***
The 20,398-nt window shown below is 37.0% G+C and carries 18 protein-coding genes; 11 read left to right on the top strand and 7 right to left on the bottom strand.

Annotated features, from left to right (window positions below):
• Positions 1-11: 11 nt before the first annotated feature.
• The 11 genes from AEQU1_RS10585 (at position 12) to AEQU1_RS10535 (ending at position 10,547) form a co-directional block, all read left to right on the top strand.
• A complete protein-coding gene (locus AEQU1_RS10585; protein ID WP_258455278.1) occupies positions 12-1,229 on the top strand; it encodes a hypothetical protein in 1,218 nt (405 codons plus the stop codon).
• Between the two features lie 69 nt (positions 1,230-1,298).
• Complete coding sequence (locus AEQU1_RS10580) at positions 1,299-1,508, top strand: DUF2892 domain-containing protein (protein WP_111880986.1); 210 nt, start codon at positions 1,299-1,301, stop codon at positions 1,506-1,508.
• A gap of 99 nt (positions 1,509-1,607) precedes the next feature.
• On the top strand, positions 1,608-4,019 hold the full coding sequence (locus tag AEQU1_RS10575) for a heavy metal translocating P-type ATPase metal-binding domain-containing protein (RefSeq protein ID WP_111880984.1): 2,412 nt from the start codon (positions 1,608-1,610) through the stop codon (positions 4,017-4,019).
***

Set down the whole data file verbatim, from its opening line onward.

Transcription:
The 20,398-nt window shown below is 37.0% G+C and carries 18 protein-coding genes; 11 read left to right on the top strand and 7 right to left on the bottom strand.

Annotated features, from left to right (window positions below):
• Positions 1-11: 11 nt before the first annotated feature.
• The 11 genes from AEQU1_RS10585 (at position 12) to AEQU1_RS10535 (ending at position 10,547) form a co-directional block, all read left to right on the top strand.
• A complete protein-coding gene (locus AEQU1_RS10585; protein ID WP_258455278.1) occupies positions 12-1,229 on the top strand; it encodes a hypothetical protein in 1,218 nt (405 codons plus the stop codon).
• Between the two features lie 69 nt (positions 1,230-1,298).
• Complete coding sequence (locus AEQU1_RS10580) at positions 1,299-1,508, top strand: DUF2892 domain-containing protein (protein WP_111880986.1); 210 nt, start codon at positions 1,299-1,301, stop codon at positions 1,506-1,508.
• A gap of 99 nt (positions 1,509-1,607) precedes the next feature.
• On the top strand, positions 1,608-4,019 hold the full coding sequence (locus tag AEQU1_RS10575) for a heavy metal translocating P-type ATPase metal-binding domain-containing protein (RefSeq protein ID WP_111880984.1): 2,412 nt from the start codon (positions 1,608-1,610) through the stop codon (positions 4,017-4,019).